Often I have these really funny little conversations when I’m catching up with friends. Generally it goes along the simple lines of… Them: “How’s it going? what have you been up to?” Me: “I’m really good just training lots, what about you?” When you read that it sounds rather dreary and dull.
Quite often on most weekends I’m pretty tired and the simple chores that have built up during the week need to be attended too so even my weekends can be pretty slow (unless I’m fishing). And realistically, I need to take things slow at times.
For example, say early in the week you have a late night, now because of that you wake up in the morning feeling pretty tired, more than usual. Then you head off to train and follow your usual schedule. However because you have already depleted your energy just that little bit more, it snowballs and leaves you feeling even more tired each session until you can have another day off. It’s rough and unforgiving. Your body doesn’t care that you had an awesome night out with friends, it just wants sleep.
No why am I telling you this? I thought I might share with you a little bit more of an in-depth look into my training day. That way next time you see me crawling around looking like a toddler who just woke up from their nap you might understand just a little bit more. Now obviously most training days are different, but I’ll pick a pretty classic Tuesday and tell you a little more.
Tuesdays are always big days. Up between 7:00am and 7:30am depending on where we are training. Breakfast is normally two eggs on toast with tomatoes and avocado, plus the all-important cup of coffee. Around 8:30am it’s off to work we go; during summer that’s often to the foothills around Anchorage. The team gathers at 9:00am and we have a quick brief on how the morning will run. For this Tuesday lets say we are running and bounding. So after a quick chat we head off for a 40 minute run, generally pretty easy, just warming up.
Then for the workout itself, we bound, uphill. For 55 minutes, non-stop at what we call level 3. Level 3 is a term that means just below race pace but still going hard. This is almost all uphill too. From the base of the mountains up up up. Then once you reach the post at the top of the mountain you can finally sit down with legs shaking and feeling like jelly. However no sooner than staking your claim to a comfy patch of dirt, you have to cool down. Then you have the great pleasure of staggering upright, looking as graceful as a 3am drunk trying to get back into the club. Moving your jelly legs that have suddenly turned to lead you have the pleasure of running for another 20-30 minutes cooling down.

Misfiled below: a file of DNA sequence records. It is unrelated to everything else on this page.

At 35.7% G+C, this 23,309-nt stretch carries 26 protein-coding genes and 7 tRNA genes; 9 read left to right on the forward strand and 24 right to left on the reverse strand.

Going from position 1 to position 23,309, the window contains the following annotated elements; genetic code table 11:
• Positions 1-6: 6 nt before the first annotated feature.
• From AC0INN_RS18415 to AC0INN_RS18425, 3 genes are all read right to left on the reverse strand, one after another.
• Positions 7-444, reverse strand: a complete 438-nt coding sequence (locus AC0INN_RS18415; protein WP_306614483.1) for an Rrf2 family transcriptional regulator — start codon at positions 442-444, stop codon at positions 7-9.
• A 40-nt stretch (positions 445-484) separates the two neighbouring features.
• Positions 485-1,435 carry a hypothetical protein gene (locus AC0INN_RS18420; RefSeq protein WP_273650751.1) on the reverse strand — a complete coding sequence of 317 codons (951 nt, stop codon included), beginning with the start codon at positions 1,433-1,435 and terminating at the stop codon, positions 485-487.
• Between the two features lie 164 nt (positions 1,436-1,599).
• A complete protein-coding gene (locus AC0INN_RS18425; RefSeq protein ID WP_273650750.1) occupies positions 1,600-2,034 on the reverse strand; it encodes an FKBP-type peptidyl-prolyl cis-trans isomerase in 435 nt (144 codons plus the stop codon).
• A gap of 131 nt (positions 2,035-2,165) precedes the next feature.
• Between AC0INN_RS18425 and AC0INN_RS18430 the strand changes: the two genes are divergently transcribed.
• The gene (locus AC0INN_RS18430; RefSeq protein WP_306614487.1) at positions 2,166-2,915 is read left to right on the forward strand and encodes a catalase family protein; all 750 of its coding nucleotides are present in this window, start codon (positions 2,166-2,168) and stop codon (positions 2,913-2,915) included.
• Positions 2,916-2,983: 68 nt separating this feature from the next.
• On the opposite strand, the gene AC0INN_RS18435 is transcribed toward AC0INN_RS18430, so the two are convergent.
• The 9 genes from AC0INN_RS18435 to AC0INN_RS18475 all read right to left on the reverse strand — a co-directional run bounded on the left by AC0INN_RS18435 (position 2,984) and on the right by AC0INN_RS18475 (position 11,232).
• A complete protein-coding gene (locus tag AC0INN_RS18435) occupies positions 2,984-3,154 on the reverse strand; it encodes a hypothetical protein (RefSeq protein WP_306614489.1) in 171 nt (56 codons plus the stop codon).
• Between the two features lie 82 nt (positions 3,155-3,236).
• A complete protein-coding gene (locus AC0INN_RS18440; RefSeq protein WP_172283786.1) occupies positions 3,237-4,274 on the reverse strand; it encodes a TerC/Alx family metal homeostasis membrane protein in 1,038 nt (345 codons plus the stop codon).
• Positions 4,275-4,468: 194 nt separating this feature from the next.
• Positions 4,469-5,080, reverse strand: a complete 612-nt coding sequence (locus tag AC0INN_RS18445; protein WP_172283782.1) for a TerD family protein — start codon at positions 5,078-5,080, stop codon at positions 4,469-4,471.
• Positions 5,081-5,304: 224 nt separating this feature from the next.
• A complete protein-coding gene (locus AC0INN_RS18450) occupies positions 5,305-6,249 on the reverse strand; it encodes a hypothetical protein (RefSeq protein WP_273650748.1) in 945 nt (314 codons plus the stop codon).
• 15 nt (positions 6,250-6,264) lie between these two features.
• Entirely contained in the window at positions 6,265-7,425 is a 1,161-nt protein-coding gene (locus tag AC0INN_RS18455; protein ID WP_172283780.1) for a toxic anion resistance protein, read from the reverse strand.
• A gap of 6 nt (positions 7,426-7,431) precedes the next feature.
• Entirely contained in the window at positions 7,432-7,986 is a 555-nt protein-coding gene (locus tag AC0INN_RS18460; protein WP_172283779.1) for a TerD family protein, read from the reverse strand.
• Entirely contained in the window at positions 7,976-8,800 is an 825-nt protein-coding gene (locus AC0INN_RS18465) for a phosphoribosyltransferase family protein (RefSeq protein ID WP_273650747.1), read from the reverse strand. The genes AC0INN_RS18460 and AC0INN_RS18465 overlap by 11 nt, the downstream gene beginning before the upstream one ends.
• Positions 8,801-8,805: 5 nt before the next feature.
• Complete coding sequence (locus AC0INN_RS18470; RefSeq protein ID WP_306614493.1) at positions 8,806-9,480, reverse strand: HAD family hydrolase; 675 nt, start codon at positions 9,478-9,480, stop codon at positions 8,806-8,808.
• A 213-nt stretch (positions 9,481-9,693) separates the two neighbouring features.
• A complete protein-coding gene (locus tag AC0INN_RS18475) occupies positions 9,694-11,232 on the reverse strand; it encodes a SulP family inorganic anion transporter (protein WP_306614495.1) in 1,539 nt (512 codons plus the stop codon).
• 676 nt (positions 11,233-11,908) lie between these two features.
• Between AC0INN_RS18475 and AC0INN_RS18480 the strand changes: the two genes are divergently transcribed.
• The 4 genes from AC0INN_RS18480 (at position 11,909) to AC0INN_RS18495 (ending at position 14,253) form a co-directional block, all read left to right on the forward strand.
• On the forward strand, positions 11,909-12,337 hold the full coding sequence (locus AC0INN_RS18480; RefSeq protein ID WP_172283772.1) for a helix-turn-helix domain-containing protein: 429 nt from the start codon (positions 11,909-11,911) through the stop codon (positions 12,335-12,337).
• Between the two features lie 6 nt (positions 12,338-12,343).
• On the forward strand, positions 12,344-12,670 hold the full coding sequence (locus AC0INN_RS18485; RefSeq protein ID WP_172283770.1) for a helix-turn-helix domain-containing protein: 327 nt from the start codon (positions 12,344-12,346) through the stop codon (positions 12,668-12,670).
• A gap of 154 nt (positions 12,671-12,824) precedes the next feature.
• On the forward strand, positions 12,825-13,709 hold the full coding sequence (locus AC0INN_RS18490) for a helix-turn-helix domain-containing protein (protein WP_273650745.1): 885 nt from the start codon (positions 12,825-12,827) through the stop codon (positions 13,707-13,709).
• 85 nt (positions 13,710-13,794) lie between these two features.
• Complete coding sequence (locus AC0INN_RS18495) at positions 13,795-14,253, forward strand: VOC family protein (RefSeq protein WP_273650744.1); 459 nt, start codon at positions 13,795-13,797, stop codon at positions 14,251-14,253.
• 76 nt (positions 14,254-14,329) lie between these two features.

Once I get home I generally try and inhale as much food as possible that’s in sight as Lauren and my housemates try and hide as much food as possible hoping to make a shopping trip last for more than just one or two days.
After lunch and a shower I sometimes sneak off for a quick 20 minute nap, or some days I have a lot more to do and I’ll try and get paperwork, chores or any other jobs that need to be done during this time.
Around 3:00pm I’m back in the kitchen telling myself this is just a small pre training snack (it never quite happens) and then its back off to training. Tuesday afternoons are always gym. But before you can even walk into the APU dungeon (yep our gym is underground) its warm-up and jumps. That’s either a 30 minute double pole on roller skis or a 30 min run. Then we have the pleasure of doing hill sprints, single leg hops and bounds up a small hill.
So once we have staggered into the gym it’s lifting time. Gym is always a block of free weights and then a massive chunk of core and maintenance strength. It’s always a long session in the gym and I probably get a little caught up talking with everyone too.
After all this I head back home dreaming of dinner and putting my feet up. We have at least two days a week that are like this. Tuesdays are often one of the harder days of the week but I actually find them the most fun. To me it really feels like I’m making progress and moving forward. It’s also easier to see times decrease or improvements in the gym so I feel really motivated on these days.
So next time you see an athlete staggering around on their rest day or between sessions be kind and just throw an extra blanket on them.
Train hard, rest easy, live for the moment.